Mitchell Institute for Fundamental Physics & Astronomy
College Station, Texas 77843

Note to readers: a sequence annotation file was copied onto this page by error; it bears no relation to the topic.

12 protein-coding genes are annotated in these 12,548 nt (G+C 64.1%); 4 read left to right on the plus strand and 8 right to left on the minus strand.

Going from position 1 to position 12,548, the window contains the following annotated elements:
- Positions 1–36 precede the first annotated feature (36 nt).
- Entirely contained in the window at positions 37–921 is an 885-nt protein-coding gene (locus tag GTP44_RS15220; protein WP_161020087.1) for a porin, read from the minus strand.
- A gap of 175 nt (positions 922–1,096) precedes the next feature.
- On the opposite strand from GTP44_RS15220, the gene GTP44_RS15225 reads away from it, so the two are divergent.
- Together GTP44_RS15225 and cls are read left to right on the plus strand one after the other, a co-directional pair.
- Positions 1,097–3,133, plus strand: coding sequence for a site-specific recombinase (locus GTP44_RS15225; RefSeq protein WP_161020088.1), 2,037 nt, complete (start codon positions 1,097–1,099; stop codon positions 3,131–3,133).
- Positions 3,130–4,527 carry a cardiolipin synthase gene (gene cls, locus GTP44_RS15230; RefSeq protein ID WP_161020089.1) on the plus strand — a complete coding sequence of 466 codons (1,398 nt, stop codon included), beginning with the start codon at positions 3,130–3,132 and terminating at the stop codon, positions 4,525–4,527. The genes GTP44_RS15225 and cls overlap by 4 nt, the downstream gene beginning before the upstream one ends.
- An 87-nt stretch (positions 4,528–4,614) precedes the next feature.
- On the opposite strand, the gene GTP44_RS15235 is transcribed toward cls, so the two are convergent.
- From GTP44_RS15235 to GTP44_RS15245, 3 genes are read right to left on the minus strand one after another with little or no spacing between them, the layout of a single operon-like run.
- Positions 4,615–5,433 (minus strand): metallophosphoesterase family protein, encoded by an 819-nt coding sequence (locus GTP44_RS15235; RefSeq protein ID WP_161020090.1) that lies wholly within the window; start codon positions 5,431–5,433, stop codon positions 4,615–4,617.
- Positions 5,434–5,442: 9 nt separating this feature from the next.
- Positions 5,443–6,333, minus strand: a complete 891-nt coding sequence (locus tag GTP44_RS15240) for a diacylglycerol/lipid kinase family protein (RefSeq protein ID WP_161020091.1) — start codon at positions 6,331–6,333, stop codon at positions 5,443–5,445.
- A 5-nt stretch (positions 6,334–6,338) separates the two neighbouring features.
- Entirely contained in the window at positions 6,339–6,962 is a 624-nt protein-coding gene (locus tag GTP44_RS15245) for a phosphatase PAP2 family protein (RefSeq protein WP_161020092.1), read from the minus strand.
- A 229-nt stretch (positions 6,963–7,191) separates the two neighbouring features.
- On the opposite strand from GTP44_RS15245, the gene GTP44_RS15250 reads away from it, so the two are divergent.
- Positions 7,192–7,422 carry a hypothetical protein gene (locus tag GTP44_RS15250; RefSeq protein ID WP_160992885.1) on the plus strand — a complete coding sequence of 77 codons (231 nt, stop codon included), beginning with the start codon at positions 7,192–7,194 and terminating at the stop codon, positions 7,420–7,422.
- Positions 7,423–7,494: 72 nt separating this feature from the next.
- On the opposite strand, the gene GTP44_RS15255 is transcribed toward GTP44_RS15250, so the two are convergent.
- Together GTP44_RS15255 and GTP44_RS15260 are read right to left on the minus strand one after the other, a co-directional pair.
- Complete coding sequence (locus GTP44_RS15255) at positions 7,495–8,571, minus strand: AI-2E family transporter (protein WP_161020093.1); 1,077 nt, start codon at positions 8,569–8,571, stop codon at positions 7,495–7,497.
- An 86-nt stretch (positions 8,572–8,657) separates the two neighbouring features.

The Universe’s largest galaxy clusters likely built the majority of their massive >10^11 M galaxies in simultaneous, short-lived bursts of activity well before virialization. The most challenging observational hurdle in identifying such pre-virialized “protoclusters” is their very large volumes, ~10^4 comoving Mpc^3 at z > 2, subtending areas ~half a degree on the sky. Thus the contrast afforded by an overabundance of very rare galaxies in comparison to the background can more easily distinguish overdense structures from the surrounding, normal density field. I will present five 2 < z < 3 proto-clusters from the literature which are found to contain up to 12 dusty starbursts or luminous AGN galaxies each, a phenomenon that is unlikely to occur by chance even in overdense environments. These are contrasted with three higher-redshift (4 < z < 5.5) dusty star-forming galaxy (DSFG) groups, whose evolutionary fate is less clear. Measurements of DSFGs’ gas depletion times suggest that they are indeed short-lived on ~100 Myr timescales, and accordingly the probability of finding a structure containing more than 8 such systems is 0.2%, unless their ‘triggering’ is correlated on very large spatial scales, ~10 Mpc across. The volume density of DSFGrich protoclusters is found to be comparable to all >10^15 M galaxy clusters in the nearby Universe, a factor of five larger than expected in some simulations. Some tension yet exists between measurements and simulations. However, improved observations of protoclusters over large regions of sky will certainly shed more light on the assembly of galaxy clusters, thus fundamental parameters governing cosmology, and also the role of environment in shaping the formation and evolution of galaxies.